LINGUIST List 29.2983

Sat Jul 21 2018

Calls: Pragmatics/China

Editor for this issue: Kenneth Steimel <>

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Date: 21-Jul-2018
From: Jan Chovanec <>
Subject: Creating and Sharing Public Humour across the Media
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Full Title: Creating and Sharing Public Humour across the Media

Date: 09-Jun-2019 - 14-Jun-2019
Location: Hong Kong, China
Contact Person: Jan Chovanec
Meeting Email: < click here to access email >

Linguistic Field(s): Pragmatics

Call Deadline: 15-Oct-2018

Meeting Description:

Humour forms an inseparable part of many communicative situations. Its functions range from being an accessory to information transmission to an entirely purposeful activity in itself. While many forms of typically conversational humour are intended to make sense only to the interlocutors present in the communicative act, humour in the media is, by default, public and much less audience-specific. This holds both for the traditional media and social media, where a huge amount of user-generated content is circulated, thanks to digital technology and Web 2.0.

In this panel, we aim to explore the forms and functions of humour in traditional as well as social media, being interested in how speakers, interlocutors and users design and make sense of humorous messages in public and semi-public, technology-mediated contexts. The papers will explore diverse issues in the quickly developing field of pragmatics of humour including (but not limited to):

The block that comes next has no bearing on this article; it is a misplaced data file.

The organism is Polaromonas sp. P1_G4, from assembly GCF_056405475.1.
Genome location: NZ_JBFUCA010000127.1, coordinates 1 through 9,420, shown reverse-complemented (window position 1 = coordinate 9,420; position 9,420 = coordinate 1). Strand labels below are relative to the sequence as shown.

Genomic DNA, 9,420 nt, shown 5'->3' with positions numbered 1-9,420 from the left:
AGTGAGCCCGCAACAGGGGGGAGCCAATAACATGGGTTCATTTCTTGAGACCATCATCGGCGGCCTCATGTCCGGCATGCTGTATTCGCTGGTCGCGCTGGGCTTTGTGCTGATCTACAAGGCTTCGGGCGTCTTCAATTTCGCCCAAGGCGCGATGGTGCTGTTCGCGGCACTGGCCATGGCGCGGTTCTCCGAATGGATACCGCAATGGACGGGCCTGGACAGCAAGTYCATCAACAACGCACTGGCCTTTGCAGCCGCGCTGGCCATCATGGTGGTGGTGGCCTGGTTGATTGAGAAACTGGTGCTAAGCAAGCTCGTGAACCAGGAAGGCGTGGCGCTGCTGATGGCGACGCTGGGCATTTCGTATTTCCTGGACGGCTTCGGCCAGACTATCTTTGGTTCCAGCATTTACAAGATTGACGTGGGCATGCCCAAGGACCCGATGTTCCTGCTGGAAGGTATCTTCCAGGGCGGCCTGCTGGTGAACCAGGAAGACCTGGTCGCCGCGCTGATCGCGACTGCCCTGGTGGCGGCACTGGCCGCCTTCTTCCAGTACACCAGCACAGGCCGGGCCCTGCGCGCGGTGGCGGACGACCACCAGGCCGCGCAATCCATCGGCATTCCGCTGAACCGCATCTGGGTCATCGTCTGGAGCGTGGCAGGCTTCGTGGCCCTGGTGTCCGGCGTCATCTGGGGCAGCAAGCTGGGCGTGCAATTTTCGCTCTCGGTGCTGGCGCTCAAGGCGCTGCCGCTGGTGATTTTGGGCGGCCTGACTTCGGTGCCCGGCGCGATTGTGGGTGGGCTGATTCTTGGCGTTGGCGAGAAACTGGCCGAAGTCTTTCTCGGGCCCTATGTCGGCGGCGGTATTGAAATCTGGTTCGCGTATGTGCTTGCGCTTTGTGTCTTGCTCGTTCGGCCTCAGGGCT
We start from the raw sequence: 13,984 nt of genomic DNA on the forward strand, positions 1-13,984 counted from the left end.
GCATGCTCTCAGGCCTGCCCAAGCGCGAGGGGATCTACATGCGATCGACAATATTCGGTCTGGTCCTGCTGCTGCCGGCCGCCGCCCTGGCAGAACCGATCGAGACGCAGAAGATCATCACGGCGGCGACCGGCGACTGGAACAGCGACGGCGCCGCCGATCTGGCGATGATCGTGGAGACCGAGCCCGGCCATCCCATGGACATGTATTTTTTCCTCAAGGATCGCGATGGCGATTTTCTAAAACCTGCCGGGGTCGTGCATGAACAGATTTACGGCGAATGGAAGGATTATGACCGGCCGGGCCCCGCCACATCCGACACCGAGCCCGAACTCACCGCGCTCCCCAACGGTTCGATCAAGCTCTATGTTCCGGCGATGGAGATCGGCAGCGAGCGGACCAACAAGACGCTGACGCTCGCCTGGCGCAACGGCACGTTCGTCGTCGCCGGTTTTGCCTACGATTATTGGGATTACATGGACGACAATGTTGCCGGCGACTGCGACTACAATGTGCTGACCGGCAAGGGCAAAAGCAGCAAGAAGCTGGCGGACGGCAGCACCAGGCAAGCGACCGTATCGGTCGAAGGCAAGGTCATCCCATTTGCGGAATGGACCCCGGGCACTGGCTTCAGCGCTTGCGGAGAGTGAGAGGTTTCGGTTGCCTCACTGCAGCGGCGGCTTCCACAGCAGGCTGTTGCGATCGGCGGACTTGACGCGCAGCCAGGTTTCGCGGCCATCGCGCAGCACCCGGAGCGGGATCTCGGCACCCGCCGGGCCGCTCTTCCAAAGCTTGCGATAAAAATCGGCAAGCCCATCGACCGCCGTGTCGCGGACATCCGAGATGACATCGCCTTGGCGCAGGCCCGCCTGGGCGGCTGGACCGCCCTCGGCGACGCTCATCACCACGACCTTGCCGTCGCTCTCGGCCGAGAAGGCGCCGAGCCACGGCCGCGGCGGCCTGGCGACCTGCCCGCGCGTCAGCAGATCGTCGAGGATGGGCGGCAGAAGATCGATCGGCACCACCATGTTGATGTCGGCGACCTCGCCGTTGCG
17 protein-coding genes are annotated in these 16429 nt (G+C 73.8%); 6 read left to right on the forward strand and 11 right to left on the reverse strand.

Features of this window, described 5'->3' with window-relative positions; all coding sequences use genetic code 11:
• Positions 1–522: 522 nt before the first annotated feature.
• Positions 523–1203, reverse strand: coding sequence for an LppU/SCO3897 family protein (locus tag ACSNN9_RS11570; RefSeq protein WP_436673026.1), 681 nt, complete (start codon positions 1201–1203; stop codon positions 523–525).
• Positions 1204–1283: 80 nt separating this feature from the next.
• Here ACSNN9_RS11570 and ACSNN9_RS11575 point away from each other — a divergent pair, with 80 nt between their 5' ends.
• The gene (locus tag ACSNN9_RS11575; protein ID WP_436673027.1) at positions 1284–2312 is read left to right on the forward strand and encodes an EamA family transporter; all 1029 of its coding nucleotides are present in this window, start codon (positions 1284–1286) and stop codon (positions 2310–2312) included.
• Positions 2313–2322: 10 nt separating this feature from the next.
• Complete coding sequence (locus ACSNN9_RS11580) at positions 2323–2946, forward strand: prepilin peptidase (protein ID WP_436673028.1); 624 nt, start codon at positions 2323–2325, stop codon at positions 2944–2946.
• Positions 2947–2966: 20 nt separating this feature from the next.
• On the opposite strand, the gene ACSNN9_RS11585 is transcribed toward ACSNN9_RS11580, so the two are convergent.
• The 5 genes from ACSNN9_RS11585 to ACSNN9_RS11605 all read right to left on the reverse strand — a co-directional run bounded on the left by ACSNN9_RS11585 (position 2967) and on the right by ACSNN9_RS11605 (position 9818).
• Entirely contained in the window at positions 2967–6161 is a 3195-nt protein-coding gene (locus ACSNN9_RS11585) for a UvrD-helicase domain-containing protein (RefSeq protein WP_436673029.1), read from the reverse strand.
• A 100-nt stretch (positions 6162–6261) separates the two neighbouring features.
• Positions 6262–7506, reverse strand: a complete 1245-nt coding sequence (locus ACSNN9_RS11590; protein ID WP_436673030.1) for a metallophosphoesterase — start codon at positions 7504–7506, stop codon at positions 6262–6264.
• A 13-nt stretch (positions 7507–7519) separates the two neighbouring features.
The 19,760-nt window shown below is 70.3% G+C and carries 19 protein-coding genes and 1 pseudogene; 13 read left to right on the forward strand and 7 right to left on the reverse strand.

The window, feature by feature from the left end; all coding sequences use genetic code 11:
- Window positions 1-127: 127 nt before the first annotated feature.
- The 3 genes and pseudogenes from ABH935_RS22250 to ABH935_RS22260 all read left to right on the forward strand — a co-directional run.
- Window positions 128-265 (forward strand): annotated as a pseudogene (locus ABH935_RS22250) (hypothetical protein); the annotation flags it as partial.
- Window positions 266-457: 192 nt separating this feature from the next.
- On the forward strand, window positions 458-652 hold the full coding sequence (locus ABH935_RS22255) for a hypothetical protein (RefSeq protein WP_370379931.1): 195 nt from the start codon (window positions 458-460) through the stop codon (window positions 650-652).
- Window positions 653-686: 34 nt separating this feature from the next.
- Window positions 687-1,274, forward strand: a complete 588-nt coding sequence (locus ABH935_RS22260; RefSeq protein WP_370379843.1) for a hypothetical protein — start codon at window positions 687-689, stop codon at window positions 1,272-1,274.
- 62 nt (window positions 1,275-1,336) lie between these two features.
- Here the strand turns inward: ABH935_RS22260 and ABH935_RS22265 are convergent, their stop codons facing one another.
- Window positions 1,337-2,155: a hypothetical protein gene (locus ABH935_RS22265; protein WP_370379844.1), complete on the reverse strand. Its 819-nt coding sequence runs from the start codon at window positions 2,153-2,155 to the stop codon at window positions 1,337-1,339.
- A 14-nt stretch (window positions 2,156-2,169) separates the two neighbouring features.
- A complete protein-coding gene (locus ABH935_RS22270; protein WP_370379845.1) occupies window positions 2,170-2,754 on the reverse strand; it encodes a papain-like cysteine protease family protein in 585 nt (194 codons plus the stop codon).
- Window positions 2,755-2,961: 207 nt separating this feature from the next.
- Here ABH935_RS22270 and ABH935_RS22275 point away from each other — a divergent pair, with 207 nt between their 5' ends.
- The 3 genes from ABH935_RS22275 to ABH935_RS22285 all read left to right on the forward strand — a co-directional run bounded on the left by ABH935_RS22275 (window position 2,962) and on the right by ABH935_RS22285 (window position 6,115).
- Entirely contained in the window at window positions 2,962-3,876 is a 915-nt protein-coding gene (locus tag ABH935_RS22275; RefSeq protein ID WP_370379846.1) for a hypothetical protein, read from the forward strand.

- Humorous intent and effects, both intentional and unintended
- (Re-)mediatization of humour across platforms (traditional to social and vice versa)
- Humorous recycling and intertextual echoes of humorous forms
- Multimodality in memes and viral forms of humour
- Relationship between verbal and multimodal humour, etc.

Overall, this panel is meant to offer a platform for linguists studying the pragmatics of select forms of verbal and multimodal humour in traditional and social media. We welcome submissions addressing these topics from all manner of pragmatic approaches in order to better understand the specificity of humour in traditional and social media across a range of genres of mediated communication, including non-humorous televisual and telecinematic genres, humour in television series and films, conversational humour in social media interactions, memes and other multimodal humour in the social media.

Call for Papers:

Abstracts of 250 - 500 words (including references) can be submitted via the IPrA conference website Additional information regarding the abstract submission process can be found at

Page Updated: 21-Jul-2018